How much does it cost to buy a public university’s integrity?


First came withering hoots of laughter when the honchos of George Mason University named their law school the “Antonin Scalia School Of Law.” Yes, the acronym for that spelled ASSOL — an honor Scalia might’ve merited, but very embarrassing for the university.

Even though administrators quickly changed the name to the Scalia Law School, their embarrassment turned into shame, for it turns out they had sold the naming rights to none other than multibillionaire right-wing extremist, Charles Koch!

For years, Koch and other moneyed corporatists have quietly pumped millions into a couple of pseudo-academic centers on campus to promote their laissez-faire ideology. But here was Virginia’s largest public university letting the infamous Koch brother and one other unnamed right-winger give $30 million in exchange for branding George Mason’s law school — one of the university’s core academic components — with Scalia’s name.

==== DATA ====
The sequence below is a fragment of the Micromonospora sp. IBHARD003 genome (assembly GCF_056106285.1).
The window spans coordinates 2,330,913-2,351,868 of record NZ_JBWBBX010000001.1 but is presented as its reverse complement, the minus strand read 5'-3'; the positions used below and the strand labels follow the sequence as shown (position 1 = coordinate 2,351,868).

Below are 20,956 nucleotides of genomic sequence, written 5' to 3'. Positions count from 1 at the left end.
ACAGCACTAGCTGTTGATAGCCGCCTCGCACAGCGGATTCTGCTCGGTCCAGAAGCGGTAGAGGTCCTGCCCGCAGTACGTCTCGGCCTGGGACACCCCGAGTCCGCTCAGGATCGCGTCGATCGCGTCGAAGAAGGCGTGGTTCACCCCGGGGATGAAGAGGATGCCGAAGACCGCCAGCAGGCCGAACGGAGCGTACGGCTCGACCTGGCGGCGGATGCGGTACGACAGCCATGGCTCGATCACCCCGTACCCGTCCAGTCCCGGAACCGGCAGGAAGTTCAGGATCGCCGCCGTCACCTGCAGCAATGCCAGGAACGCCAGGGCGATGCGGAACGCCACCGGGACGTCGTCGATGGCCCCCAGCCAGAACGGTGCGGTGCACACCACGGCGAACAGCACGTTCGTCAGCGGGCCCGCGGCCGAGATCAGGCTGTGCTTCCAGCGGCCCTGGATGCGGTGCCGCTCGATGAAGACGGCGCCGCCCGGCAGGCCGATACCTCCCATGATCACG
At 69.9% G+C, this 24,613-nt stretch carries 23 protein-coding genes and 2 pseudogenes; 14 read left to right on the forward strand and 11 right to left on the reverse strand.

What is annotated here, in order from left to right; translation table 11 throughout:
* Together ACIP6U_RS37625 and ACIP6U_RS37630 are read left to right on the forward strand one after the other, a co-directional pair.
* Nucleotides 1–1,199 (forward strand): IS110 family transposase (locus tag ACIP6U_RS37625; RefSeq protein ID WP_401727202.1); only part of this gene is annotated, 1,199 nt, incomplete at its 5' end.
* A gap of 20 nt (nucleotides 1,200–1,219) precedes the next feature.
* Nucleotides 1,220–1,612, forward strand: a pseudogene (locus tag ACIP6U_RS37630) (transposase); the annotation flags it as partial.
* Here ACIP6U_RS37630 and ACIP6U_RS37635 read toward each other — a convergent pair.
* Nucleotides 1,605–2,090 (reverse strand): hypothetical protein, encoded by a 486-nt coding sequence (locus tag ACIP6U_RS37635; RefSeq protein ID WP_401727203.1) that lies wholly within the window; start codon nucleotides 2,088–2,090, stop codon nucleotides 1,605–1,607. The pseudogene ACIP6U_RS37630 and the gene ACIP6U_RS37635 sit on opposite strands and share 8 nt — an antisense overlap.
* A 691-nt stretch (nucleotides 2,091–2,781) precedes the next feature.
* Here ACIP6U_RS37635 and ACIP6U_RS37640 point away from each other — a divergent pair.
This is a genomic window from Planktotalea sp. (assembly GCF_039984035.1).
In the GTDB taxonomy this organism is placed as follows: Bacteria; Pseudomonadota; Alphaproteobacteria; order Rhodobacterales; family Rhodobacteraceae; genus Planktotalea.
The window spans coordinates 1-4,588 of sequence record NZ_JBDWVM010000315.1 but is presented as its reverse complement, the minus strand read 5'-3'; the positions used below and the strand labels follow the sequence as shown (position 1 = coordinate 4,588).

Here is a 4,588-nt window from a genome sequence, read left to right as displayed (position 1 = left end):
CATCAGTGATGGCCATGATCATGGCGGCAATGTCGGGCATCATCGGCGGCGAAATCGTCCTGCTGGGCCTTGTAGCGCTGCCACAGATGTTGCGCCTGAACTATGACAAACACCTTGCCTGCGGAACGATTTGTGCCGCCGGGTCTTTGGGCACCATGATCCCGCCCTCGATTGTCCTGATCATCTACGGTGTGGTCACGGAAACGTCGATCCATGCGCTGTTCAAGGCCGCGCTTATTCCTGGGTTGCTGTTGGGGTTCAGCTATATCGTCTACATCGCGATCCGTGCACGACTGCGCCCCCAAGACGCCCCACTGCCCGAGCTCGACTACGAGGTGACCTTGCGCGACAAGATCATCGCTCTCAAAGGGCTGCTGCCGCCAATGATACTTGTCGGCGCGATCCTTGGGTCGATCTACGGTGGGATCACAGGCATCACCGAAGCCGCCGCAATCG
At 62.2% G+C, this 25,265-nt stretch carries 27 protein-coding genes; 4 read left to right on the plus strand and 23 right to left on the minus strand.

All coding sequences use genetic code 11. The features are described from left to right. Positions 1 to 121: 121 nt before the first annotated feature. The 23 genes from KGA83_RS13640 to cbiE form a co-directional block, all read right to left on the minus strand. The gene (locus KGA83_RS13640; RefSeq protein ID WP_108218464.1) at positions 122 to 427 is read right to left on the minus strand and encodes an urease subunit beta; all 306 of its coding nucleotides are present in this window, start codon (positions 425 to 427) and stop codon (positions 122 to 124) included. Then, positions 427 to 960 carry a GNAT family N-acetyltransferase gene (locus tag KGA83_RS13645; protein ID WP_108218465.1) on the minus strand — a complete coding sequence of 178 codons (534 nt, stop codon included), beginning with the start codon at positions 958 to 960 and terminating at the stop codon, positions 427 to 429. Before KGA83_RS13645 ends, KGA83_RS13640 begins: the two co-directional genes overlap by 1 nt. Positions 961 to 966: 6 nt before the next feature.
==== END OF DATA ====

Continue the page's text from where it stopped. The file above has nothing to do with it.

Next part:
Students and faculty rebelled at the idea that the integrity of their university, supposedly a center of enlightenment and erudition, was to be identified with a judge notorious for veering into racist and homophobic rants, and for being the Supreme Court’s most obsequious servant of plutocratic corporate rule. Rebellion turned to fury when it was learned that the right-wingers’ “donation” also required school officials to commit taxpayer money to finance 12 new professorships and two new centers to promote the Koch brothers’ fantasies of free-market plutocracy.

The university’s president calls this perfidious transaction a simple “naming gift.” But who is he to put the name of the people’s law school up for sale? And why was it sold in a secret, no-bid process? Koch was not making a gift, he was buying a public asset, including the university’s integrity.

This opinion column does not necessarily reflect the views of Boulder Weekly.

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